Rampant attacks on Hindu temples spark outrage in Pakistan


In a distressing series of events, two Hindu temples were brutally attacked and destroyed within a span of 24 hours in the Islamic Republic of Pakistan. These acts of violence have once again shed light on the longstanding issue of intolerance and persecution faced by minority communities in the country.

The first incident took place on July 14th in the Soldier Bazaar police station area of Karachi. The 150-year-old Mari Mata Temple was reduced to rubble overnight, leaving the Hindu community in shock. Locals reported that the demolition occurred under the cover of darkness, with the perpetrators using bulldozers to bring down the internal structure while the outer walls and the main gate remained untouched. Disturbingly, eyewitnesses claimed that a police mobile was present at the scene, providing cover to those involved in the destructive act.

Ram Nath Mishra, the priest of a nearby Hindu temple, expressed his grief over the loss. He mentioned that the vandalized temple had been targeted by land grabbers for some time, with rumors circulating about buried treasures within its courtyard. The Madrasi Hindu community, which managed the temple, had faced pressure to vacate the property. After some negotiation, the authorities had allowed them to move their deities to a smaller room nearby for safety. However, despite these efforts, the temple was mercilessly flattened in the recent attack, raising suspicions that it was orchestrated to seize the property unlawfully.

While the Sindh government disputed the Hindu community’s claims regarding the temple’s demolition, they did order the cessation of any further construction or demolition at the site. Unfortunately, before the dust could settle on this tragic incident, another Hindu temple in Sindh’s Kashmore area fell victim to an attack. A gang of dacoits stormed the temple and nearby houses belonging to the Hindu community, firing indiscriminately with the apparent intent to cause harm to life and property. The temple, which was closed at the time of the attack, was an annual place of worship for the Bagri community. It was fortunate that no lives were lost when the gunmen tried to destroy the temple using rocket launchers, which fortunately failed to detonate.

This second attack followed threats issued by dacoits in the Kashmore and Ghotki riverine areas against Hindu places of worship and community members in response to a controversial case involving Seema Haider, a Pakistani woman who had reportedly fallen in love with an Indian Hindu man while playing the mobile game PUBG. The incident, which led to her illegal border crossing and eventual arrest, has no direct connection to the Bagri Hindu community targeted in this recent attack.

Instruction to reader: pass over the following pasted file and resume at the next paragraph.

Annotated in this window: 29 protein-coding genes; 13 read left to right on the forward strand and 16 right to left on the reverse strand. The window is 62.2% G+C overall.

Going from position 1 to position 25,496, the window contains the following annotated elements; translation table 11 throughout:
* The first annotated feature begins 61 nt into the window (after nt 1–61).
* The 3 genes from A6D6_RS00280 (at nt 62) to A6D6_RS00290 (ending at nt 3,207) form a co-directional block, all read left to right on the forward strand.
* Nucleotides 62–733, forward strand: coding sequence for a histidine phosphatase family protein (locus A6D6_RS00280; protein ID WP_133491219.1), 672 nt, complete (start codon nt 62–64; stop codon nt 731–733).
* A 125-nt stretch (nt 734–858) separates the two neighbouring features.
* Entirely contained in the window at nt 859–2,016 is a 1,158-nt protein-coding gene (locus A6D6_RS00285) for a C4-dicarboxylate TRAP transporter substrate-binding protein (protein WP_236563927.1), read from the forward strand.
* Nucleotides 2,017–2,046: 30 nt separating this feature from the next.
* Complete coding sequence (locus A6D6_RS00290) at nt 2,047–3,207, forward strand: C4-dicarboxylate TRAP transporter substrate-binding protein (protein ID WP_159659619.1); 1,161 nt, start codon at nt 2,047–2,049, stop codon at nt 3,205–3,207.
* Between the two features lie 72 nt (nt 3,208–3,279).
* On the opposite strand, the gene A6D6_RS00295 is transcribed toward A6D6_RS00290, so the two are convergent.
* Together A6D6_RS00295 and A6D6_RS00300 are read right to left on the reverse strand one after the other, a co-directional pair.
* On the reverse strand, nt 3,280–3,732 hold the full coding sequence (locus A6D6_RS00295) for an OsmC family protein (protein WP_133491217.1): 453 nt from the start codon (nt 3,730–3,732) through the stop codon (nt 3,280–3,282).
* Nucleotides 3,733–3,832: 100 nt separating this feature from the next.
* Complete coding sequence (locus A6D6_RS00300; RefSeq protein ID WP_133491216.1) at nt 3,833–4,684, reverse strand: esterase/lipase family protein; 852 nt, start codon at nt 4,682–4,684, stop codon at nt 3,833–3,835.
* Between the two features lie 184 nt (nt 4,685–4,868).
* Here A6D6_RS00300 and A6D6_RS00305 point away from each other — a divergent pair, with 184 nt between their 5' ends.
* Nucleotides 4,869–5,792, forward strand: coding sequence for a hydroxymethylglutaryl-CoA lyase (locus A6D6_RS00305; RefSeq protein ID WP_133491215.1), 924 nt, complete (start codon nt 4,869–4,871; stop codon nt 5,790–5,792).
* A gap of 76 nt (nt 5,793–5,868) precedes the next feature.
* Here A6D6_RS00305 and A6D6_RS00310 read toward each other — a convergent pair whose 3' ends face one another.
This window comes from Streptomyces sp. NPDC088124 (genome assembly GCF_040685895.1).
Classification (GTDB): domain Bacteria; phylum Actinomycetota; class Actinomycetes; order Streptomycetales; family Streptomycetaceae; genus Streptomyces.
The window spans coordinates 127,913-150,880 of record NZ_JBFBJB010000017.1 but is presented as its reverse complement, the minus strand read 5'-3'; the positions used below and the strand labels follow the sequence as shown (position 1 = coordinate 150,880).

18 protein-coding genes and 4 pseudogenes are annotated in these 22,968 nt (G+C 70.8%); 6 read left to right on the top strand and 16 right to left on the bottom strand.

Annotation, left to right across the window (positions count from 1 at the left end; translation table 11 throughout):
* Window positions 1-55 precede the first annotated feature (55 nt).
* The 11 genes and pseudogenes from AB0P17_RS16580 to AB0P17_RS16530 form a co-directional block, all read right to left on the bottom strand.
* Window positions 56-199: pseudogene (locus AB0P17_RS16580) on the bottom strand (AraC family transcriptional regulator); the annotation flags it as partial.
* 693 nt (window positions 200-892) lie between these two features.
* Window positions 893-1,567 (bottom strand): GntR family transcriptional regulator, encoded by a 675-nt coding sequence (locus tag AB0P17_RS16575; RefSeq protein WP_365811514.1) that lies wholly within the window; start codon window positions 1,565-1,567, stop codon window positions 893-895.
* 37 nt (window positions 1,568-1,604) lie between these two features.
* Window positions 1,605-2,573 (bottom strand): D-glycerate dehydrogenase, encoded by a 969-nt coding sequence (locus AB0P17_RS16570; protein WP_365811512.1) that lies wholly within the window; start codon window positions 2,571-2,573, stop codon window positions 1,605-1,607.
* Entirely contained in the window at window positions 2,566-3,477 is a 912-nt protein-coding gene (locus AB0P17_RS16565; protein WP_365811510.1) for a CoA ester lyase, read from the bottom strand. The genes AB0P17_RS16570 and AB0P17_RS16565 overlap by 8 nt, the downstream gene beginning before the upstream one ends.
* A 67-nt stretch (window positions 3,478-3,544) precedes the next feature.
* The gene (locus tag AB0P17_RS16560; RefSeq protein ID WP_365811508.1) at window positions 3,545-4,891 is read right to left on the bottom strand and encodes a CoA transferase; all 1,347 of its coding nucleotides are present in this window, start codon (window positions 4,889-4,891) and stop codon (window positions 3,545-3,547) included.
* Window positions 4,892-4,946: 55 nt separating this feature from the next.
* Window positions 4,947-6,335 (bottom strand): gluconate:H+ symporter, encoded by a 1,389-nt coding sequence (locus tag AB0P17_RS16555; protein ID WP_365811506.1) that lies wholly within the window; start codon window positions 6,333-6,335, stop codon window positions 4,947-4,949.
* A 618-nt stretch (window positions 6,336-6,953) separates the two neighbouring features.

The Human Rights Commission of Pakistan has strongly condemned the violence and expressed alarm at the deteriorating law and order situation in Kashmore and Ghotki districts. According to their reports, around 30 members of the Hindu community, including women and children, have been allegedly held hostage by organized criminal gangs.

Shiva Kacchi, head of the Pakistan Derawar Ittehad organization, has pleaded with the government to take swift and decisive action against the dacoits involved. Kacchi emphasized that these live video threats must not be taken lightly, as the safety and well-being of the Hindu community and their places of worship are at stake.

The recent attacks on Hindu temples in Pakistan have sparked outrage both domestically and internationally. They highlight the urgent need for comprehensive measures to protect religious minorities and ensure peace and harmony within the nation. Tolerance, respect, and coexistence among different communities are essential for a vibrant and united Pakistan. It is crucial that authorities address the underlying issues of intolerance and bigotry to foster an inclusive and prosperous society for all its citizens.


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